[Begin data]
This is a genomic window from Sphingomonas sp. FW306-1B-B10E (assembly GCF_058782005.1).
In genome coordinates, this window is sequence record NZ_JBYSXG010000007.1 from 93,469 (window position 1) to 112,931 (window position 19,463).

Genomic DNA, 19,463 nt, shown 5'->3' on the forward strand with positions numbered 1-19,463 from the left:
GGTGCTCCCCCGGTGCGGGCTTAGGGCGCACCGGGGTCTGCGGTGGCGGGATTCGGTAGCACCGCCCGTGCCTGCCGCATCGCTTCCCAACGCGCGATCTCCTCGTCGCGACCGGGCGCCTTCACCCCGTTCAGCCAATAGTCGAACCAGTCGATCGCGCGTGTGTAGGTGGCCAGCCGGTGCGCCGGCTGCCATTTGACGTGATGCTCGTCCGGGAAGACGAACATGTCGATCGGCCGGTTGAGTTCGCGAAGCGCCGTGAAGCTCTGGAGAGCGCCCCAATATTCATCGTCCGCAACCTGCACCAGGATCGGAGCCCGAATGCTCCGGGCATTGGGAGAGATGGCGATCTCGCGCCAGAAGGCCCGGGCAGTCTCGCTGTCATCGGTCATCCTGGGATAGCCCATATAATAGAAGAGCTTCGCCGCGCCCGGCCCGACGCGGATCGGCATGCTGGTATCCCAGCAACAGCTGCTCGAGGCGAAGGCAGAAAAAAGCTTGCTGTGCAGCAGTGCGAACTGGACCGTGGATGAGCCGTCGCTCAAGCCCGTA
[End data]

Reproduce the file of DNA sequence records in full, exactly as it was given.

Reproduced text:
This is a genomic window from Sphingomonas sp. FW306-1B-B10E (assembly GCF_058782005.1).
In genome coordinates, this window is sequence record NZ_JBYSXG010000007.1 from 93,469 (window position 1) to 112,931 (window position 19,463).

Genomic DNA, 19,463 nt, shown 5'->3' on the forward strand with positions numbered 1-19,463 from the left:
GGTGCTCCCCCGGTGCGGGCTTAGGGCGCACCGGGGTCTGCGGTGGCGGGATTCGGTAGCACCGCCCGTGCCTGCCGCATCGCTTCCCAACGCGCGATCTCCTCGTCGCGACCGGGCGCCTTCACCCCGTTCAGCCAATAGTCGAACCAGTCGATCGCGCGTGTGTAGGTGGCCAGCCGGTGCGCCGGCTGCCATTTGACGTGATGCTCGTCCGGGAAGACGAACATGTCGATCGGCCGGTTGAGTTCGCGAAGCGCCGTGAAGCTCTGGAGAGCGCCCCAATATTCATCGTCCGCAACCTGCACCAGGATCGGAGCCCGAATGCTCCGGGCATTGGGAGAGATGGCGATCTCGCGCCAGAAGGCCCGGGCAGTCTCGCTGTCATCGGTCATCCTGGGATAGCCCATATAATAGAAGAGCTTCGCCGCGCCCGGCCCGACGCGGATCGGCATGCTGGTATCCCAGCAACAGCTGCTCGAGGCGAAGGCAGAAAAAAGCTTGCTGTGCAGCAGTGCGAACTGGACCGTGGATGAGCCGTCGCTCAAGCCCGTA